Anyone with information about McFadden’s disappearance or Smith’s homicide is asked to contact Det. Ross Cundiff at (434) 970-3373, or our anonymous Crime Stoppers tip line at (434) 977-4000.

Charlottesville personnel update

The city has hired a Minority Business Development Coordinator. Ajoni Wynn-Floyd will take the position within the city’s Economic Development Department. The Minority Business Program was created in 2018 to assist qualified businesses with one-on-one business consulting, start-up assistance, and help registering to be vendors for state and local government. 

“The program is focused on increasing the number of minority- and woman-owned businesses that are registered vendors with the City and to encourage more City spending with such businesses,” reads the intake form on the city’s website.

Wynn-Floyd has worked with the Latino Student Alliance and the Diversity Awareness Program board. 

Earlier this month, the city’s Tree Commission learned of the resignation of Mike Ronayne, the city’s urban forester. He served in the position for five years. The position has not yet been advertised on the Charlottesville jobs board as of Friday afternoon.  

At that November 2 meeting, Tree Commission chair Brian Menard said the city must demonstrate support for urban forestry.

“We need to have more resources, not just financially, but we need more resources in terms of hands that can do this work and support this work,” Menard said. “We recognize that this has not been an ordinary 18 months but even before then it was clear that there’s just a lot that’s put on one person,” Menard said.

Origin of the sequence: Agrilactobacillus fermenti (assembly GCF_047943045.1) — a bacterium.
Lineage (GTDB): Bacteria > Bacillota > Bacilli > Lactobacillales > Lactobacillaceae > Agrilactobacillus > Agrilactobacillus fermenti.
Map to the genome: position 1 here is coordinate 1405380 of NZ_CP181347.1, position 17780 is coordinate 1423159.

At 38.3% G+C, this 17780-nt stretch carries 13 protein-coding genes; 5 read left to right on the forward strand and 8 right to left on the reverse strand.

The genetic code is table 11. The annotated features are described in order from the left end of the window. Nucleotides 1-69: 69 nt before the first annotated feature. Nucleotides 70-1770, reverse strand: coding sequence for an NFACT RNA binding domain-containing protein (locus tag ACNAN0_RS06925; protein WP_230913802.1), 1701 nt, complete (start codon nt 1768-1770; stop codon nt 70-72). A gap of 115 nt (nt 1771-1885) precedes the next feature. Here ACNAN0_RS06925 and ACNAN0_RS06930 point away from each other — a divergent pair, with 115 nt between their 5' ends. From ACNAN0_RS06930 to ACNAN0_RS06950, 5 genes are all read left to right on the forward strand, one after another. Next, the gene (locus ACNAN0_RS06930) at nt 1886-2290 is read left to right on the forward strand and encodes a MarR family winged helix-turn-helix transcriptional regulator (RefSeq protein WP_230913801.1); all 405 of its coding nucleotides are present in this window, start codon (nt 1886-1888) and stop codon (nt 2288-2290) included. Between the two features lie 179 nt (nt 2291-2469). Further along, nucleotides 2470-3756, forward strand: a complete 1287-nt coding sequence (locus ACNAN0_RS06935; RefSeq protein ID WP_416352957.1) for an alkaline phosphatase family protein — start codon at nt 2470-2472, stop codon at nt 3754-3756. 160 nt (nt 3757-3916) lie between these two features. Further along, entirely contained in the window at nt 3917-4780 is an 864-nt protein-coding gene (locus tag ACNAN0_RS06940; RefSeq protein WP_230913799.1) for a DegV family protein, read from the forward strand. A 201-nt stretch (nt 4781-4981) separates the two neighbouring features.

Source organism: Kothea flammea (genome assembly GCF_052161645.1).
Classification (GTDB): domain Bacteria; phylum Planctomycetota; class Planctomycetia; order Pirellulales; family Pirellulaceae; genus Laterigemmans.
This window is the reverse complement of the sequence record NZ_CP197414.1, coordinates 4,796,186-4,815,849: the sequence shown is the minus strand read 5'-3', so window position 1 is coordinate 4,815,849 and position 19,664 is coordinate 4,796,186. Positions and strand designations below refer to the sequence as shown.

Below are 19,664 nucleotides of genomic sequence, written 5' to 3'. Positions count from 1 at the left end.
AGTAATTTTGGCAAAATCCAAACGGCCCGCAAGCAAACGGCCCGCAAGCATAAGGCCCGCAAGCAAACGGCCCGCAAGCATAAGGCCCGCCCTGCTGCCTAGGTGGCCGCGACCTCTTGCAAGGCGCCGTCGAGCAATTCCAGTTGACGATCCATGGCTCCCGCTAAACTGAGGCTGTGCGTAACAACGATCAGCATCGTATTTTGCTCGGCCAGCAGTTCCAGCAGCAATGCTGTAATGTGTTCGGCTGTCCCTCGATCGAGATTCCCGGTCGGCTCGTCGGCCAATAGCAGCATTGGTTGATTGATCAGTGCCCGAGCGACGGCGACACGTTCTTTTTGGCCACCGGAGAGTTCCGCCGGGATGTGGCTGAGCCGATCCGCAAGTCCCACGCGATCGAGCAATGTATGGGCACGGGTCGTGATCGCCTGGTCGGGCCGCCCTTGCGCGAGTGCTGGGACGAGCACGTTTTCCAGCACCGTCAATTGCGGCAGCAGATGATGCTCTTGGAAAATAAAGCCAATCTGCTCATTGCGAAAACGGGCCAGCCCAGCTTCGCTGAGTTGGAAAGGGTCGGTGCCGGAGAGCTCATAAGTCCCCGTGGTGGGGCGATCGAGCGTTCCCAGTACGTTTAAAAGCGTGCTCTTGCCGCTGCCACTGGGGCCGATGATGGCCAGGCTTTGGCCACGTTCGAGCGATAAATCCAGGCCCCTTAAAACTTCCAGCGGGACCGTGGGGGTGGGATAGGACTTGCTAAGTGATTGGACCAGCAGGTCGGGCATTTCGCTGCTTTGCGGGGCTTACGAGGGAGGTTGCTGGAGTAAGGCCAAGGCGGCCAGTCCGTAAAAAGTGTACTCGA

Map-drawers selected

The Virginia Supreme Court has appointed two special masters to complete the process of redistricting maps for the General Assembly and the U.S. House of Representatives. Sean P. Trende and Bernard F. Grofman are the selected candidates. 

“Though each was nominated by legislative leaders of a particular political party, the Nominees… shall serve as officers of the Court in a quasi-judicial capacity,” reads the appointment order made Friday.

The pair will work on a single map and have 30 days to complete their work.

According to the order, Trende and Grofman must resolve differences in good-faith and are not permitted to consult with anyone except for designated staff at the Supreme Court and the Virginia Division of Legislative Services. They are directed to take into account the Equal Protection Clause of the Fourteenth Amendment and the Voting Rights Act.